your deployments in its own cloud by default, which you can change if needed.

When it comes to the range of support for the endless cloud providers out there, Pulumi has got you covered: AWS, Azure, Google Cloud, Kubernetes, as well as countless other providers can be configured and used for your project. If you're still missing resources, you can easily create custom providers to handle resources of all kinds.

As for the terms that we'll use frequently later on, all of your infrastructure is defined in a program developed using one of the supported languages listed above. A project is the logical unit containing the program, and you can configure stacks for each type of deployment if you might have to provision multiple targets, each of which might be configured slightly different from the other. If you deploy your infrastructure only one way, you'll end up with one stack.

You can also add configuration for your provider (for example AWS credentials and regions) or your program (e.g. naming conventions, existing resource names) in your stack file or by using the CLI. Secrets use the same system but will be encrypted, with options to customize the encryption provider (such as AWS KMS, Azure Key Vault or HashiCorp Vault).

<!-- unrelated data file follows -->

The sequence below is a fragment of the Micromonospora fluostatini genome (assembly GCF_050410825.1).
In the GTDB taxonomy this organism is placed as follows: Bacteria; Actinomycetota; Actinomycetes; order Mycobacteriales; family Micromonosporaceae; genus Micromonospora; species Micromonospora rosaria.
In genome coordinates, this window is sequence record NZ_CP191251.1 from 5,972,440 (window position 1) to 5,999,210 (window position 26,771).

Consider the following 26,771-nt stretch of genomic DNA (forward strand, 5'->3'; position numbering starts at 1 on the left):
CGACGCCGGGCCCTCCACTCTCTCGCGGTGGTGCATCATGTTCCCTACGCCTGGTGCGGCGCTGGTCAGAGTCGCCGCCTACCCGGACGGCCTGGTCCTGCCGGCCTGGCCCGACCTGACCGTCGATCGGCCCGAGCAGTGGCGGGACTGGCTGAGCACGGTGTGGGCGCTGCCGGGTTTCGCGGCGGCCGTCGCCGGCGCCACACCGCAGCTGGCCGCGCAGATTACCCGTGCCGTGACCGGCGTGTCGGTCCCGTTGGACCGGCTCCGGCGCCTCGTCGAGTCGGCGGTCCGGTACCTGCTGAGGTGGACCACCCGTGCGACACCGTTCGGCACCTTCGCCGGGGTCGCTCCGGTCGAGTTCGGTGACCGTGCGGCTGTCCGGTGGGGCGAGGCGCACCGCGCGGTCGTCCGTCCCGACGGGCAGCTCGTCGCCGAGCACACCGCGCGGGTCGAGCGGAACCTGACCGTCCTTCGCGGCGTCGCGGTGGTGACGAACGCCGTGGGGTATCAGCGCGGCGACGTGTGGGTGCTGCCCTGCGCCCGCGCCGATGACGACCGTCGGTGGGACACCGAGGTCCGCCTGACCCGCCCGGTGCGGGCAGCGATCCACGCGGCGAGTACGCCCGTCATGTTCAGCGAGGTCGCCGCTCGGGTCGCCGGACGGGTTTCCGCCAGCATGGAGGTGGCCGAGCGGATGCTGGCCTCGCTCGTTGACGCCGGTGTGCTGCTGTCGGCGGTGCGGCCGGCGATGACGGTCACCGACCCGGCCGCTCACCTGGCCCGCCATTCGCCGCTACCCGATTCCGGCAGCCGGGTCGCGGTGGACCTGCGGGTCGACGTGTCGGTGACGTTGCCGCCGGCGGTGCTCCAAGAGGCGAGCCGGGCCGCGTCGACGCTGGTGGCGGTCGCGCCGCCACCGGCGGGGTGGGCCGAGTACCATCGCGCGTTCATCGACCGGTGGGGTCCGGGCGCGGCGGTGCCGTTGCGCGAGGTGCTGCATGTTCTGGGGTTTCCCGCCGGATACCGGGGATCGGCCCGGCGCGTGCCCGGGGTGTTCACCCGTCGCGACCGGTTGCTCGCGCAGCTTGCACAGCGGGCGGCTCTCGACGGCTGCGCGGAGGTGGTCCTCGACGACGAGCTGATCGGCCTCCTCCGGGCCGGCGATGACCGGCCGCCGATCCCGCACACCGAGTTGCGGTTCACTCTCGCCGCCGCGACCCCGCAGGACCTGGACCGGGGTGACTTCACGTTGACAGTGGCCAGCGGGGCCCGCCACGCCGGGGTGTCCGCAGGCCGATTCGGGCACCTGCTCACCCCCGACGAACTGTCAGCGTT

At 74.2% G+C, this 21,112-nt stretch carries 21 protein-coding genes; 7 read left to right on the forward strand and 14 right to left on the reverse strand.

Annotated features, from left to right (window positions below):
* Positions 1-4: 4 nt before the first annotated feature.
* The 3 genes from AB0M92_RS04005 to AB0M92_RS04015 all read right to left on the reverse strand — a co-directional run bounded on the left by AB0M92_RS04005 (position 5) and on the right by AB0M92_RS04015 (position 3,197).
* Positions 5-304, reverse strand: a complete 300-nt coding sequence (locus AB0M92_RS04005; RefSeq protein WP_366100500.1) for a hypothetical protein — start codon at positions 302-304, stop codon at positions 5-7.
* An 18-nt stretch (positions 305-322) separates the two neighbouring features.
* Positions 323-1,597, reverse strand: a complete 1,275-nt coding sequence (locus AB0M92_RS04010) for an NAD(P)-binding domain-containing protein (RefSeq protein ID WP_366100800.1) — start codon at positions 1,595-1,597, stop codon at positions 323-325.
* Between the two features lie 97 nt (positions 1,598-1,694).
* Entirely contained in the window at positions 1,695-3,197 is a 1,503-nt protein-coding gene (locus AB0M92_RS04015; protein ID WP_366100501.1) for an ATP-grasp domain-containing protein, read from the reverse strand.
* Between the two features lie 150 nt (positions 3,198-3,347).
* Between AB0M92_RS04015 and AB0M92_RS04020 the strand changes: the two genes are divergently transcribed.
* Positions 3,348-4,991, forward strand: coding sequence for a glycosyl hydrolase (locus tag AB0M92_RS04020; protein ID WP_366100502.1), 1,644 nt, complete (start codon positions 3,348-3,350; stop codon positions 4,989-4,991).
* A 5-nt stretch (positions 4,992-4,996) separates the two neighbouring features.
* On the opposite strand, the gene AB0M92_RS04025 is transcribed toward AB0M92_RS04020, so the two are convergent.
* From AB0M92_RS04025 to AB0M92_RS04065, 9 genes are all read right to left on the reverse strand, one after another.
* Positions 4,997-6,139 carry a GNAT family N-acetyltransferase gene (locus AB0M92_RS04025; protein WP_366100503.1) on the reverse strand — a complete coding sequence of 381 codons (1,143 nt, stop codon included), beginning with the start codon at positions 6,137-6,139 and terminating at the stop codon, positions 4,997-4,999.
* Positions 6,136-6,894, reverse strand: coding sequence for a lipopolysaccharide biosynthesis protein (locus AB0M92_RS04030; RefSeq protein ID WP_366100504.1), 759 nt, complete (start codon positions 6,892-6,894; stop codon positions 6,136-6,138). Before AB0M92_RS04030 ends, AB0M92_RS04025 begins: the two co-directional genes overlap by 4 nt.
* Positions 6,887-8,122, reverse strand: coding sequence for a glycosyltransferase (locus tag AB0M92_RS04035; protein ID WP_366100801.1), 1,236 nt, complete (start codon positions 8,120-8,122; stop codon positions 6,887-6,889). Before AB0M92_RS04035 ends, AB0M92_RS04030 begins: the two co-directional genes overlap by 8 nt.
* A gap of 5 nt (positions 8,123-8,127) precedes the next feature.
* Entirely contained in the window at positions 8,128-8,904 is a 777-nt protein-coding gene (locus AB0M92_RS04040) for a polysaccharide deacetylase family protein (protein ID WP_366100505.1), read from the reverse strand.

Organizing your stacks and projects is completely up to you, you could go with a monolithic architecture where you deploy all of your infrastructure in one project, however, you can also easily separate resources to your liking, whatever works for you.

To show you just how easy it is to get started with Pulumi on AWS (or any other provider available, I'll go with AWS here), let's create a test setup. If you haven't installed the Pulumi CLI yet, head over to the installation instructions, or simply run

โฏ brew install pulumi

if you're running on macOS. Up next, we'll create our Pulumi project folder and initialize the project by running

# Sign in to Pulumi
โฏ pulumi login
# Create your project directory
mkdir pulumi-test && cd pulumi-test
# Create your Pulumi project
pulumi new aws-go

inside of our new directory. Pulumi will ask us how to name our stack, we can simply go with anything, for now, I'll use test.

If we check out our project once again, we'll see that Pulumi generated a couple of files we'll be using

.
โ”œโ”€โ”€ Pulumi.test.yaml
โ”œโ”€โ”€ Pulumi.yaml
โ”œโ”€โ”€ go.mod
โ”œโ”€โ”€ go.sum
โ””โ”€โ”€ main.go
  • Pulumi.test.yaml is our stack configuration file. All configuration values we'll set will be stored here.